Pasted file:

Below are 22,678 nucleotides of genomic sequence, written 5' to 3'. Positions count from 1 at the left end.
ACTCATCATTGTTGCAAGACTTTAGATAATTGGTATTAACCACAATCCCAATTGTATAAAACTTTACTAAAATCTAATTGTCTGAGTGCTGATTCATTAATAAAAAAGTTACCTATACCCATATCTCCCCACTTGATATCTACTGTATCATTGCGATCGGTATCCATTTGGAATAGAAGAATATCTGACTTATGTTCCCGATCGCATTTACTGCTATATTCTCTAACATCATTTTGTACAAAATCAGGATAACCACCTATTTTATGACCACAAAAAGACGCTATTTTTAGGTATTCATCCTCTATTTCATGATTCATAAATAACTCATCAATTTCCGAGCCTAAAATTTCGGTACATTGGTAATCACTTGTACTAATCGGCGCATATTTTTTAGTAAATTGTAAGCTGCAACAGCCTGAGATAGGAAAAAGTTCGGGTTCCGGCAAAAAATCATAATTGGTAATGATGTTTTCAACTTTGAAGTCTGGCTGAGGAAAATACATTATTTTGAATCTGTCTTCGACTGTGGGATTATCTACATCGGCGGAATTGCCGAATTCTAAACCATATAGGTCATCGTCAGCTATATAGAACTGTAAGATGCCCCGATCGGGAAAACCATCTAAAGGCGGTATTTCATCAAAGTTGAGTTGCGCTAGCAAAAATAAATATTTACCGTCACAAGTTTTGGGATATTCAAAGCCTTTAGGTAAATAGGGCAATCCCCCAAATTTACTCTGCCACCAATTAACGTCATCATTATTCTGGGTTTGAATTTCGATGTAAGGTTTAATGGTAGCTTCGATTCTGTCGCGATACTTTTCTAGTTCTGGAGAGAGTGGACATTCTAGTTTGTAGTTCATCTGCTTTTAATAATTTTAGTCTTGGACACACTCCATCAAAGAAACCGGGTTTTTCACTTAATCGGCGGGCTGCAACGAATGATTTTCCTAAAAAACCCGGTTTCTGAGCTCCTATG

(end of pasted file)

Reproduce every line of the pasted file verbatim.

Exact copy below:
Below are 22,678 nucleotides of genomic sequence, written 5' to 3'. Positions count from 1 at the left end.
ACTCATCATTGTTGCAAGACTTTAGATAATTGGTATTAACCACAATCCCAATTGTATAAAACTTTACTAAAATCTAATTGTCTGAGTGCTGATTCATTAATAAAAAAGTTACCTATACCCATATCTCCCCACTTGATATCTACTGTATCATTGCGATCGGTATCCATTTGGAATAGAAGAATATCTGACTTATGTTCCCGATCGCATTTACTGCTATATTCTCTAACATCATTTTGTACAAAATCAGGATAACCACCTATTTTATGACCACAAAAAGACGCTATTTTTAGGTATTCATCCTCTATTTCATGATTCATAAATAACTCATCAATTTCCGAGCCTAAAATTTCGGTACATTGGTAATCACTTGTACTAATCGGCGCATATTTTTTAGTAAATTGTAAGCTGCAACAGCCTGAGATAGGAAAAAGTTCGGGTTCCGGCAAAAAATCATAATTGGTAATGATGTTTTCAACTTTGAAGTCTGGCTGAGGAAAATACATTATTTTGAATCTGTCTTCGACTGTGGGATTATCTACATCGGCGGAATTGCCGAATTCTAAACCATATAGGTCATCGTCAGCTATATAGAACTGTAAGATGCCCCGATCGGGAAAACCATCTAAAGGCGGTATTTCATCAAAGTTGAGTTGCGCTAGCAAAAATAAATATTTACCGTCACAAGTTTTGGGATATTCAAAGCCTTTAGGTAAATAGGGCAATCCCCCAAATTTACTCTGCCACCAATTAACGTCATCATTATTCTGGGTTTGAATTTCGATGTAAGGTTTAATGGTAGCTTCGATTCTGTCGCGATACTTTTCTAGTTCTGGAGAGAGTGGACATTCTAGTTTGTAGTTCATCTGCTTTTAATAATTTTAGTCTTGGACACACTCCATCAAAGAAACCGGGTTTTTCACTTAATCGGCGGGCTGCAACGAATGATTTTCCTAAAAAACCCGGTTTCTGAGCTCCTATG